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Female Bodybuilders; The Beginning

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April Nicotra was a winner of Miss Americana

1977, April Nocotra

1977, April Nocotra

Womens Bodybuilding

Female bodybuilding was beginning to gain popularity in the 1970s, however, the contests that were for women bodybuilders were a mix of women who were taking the sport seriously and women who were just looking for a little publicity. There were no real guidelines, and no formality as far as what the goal of the competitions were. The contests that women bodybuilders were competing in during the 70s was called the Miss Americana competition, Miss United States, and Miss Eastern America. Most of these contests were held in New York.

There were several judges who began to realize that something had to be done for those female bodybuilders who were serious athletes.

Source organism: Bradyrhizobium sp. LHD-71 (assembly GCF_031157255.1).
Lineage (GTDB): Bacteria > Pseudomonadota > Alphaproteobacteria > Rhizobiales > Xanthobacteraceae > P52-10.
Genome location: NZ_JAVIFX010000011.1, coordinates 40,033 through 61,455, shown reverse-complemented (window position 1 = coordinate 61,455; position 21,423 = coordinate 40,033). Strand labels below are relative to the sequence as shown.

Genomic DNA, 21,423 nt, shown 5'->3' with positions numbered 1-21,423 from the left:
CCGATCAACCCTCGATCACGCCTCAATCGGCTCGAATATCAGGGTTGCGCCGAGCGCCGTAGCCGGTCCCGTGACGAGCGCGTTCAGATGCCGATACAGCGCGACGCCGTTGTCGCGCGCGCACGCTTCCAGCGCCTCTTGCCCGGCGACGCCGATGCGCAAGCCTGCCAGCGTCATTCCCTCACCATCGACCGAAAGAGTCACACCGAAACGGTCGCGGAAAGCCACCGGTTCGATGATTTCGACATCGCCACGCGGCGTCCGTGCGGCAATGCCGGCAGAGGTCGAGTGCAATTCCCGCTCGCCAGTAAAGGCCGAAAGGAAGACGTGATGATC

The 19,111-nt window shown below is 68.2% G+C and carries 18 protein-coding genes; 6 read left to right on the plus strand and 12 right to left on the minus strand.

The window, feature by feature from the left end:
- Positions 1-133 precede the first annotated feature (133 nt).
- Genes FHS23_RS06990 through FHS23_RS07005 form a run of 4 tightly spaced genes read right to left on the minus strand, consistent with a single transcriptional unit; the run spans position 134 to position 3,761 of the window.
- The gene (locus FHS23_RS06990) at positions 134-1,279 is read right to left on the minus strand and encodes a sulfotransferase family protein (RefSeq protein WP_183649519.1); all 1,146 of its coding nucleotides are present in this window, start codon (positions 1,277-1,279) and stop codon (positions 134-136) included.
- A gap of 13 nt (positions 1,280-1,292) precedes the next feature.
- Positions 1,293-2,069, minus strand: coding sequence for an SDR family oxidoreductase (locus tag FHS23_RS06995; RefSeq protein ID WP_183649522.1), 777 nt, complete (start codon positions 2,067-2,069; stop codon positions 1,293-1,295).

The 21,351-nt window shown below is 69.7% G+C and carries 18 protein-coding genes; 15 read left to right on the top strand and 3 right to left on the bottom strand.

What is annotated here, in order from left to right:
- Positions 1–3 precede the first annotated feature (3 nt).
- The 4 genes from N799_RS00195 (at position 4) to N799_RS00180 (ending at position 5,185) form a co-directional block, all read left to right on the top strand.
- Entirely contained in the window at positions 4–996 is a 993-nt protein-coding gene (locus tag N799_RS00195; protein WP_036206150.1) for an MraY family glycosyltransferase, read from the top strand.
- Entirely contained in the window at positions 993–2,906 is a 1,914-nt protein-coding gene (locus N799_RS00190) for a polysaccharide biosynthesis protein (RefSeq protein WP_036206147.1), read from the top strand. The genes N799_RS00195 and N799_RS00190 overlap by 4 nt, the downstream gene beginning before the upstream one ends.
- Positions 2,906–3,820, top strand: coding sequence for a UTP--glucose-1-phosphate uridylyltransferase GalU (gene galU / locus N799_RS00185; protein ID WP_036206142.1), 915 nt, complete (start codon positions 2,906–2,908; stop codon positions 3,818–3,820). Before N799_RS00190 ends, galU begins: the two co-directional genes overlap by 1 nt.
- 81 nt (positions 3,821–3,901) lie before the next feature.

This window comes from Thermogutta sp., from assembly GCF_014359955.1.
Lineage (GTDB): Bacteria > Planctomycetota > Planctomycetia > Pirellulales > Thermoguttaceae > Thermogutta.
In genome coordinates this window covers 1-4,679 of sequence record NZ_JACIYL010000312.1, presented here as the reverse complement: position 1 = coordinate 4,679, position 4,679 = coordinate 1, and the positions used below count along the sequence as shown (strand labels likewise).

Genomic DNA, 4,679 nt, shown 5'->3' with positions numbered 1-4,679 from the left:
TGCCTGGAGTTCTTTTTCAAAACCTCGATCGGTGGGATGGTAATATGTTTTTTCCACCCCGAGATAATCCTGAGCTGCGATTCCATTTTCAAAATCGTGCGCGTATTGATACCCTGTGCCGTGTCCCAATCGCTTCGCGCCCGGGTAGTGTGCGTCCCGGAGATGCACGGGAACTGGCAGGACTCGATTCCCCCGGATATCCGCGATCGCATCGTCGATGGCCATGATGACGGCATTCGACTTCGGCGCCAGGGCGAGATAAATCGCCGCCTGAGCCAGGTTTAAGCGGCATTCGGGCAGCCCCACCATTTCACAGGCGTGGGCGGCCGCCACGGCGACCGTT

The International Federation of bodybuilders had established itself as the number one bodybuilding organization in the world but even there it seemed the main effort was to put male bodybuilding on the map. Ben Weider made one stipulation as for as the IFBB Women Bodybuilder's Association was concerned. It was to make certain that the women who competed in events sponsored by the WBA all trained with weights. Clearly the plan was to spread the good word of female bodybuilding by offering the best developed figures in America as proof of the wonders of exercising with barbells and dumbbells.

The events were advertised in Muscle Builder magazine and female bodybuilders wrote back stating that they would be competing. The day of the event the girls showed up to be judged. Simple as that.